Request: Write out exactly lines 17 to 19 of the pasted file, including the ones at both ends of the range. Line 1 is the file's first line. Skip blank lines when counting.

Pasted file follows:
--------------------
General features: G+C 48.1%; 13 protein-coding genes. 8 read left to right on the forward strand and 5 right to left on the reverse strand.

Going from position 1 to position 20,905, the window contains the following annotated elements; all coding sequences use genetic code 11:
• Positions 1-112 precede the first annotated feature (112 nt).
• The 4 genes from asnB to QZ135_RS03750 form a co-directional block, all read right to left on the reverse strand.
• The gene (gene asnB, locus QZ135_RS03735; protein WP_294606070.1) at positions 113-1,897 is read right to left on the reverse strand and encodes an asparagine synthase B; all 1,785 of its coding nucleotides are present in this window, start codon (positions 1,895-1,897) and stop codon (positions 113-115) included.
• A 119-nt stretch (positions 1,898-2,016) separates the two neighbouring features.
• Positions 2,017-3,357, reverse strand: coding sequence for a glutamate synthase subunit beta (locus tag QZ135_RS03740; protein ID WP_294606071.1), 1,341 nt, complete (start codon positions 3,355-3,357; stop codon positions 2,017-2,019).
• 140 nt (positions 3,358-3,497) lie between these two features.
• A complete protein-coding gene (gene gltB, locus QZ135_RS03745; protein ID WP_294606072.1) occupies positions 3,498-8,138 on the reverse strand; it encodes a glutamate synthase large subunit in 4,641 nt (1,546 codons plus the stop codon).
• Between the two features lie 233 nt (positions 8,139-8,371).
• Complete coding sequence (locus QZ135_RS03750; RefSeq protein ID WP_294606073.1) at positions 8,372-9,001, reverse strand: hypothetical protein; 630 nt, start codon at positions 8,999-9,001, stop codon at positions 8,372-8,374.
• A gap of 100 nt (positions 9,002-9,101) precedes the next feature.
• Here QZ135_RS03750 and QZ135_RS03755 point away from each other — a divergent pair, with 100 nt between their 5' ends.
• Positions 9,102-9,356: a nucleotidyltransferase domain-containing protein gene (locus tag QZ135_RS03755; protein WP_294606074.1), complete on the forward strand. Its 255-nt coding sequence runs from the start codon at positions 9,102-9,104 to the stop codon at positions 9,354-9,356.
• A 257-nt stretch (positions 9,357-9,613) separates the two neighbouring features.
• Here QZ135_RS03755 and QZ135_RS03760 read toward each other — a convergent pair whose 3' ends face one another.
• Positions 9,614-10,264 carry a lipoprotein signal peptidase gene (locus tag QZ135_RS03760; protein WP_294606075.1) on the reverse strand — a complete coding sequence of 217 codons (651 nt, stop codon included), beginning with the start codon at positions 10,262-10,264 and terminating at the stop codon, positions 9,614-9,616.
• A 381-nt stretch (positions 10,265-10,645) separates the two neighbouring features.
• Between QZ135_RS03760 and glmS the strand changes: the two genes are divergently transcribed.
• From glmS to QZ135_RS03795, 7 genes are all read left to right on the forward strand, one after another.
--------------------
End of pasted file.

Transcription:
• Positions 9,614-10,264 carry a lipoprotein signal peptidase gene (locus tag QZ135_RS03760; protein WP_294606075.1) on the reverse strand — a complete coding sequence of 217 codons (651 nt, stop codon included), beginning with the start codon at positions 10,262-10,264 and terminating at the stop codon, positions 9,614-9,616.
• A 381-nt stretch (positions 10,265-10,645) separates the two neighbouring features.
• Between QZ135_RS03760 and glmS the strand changes: the two genes are divergently transcribed.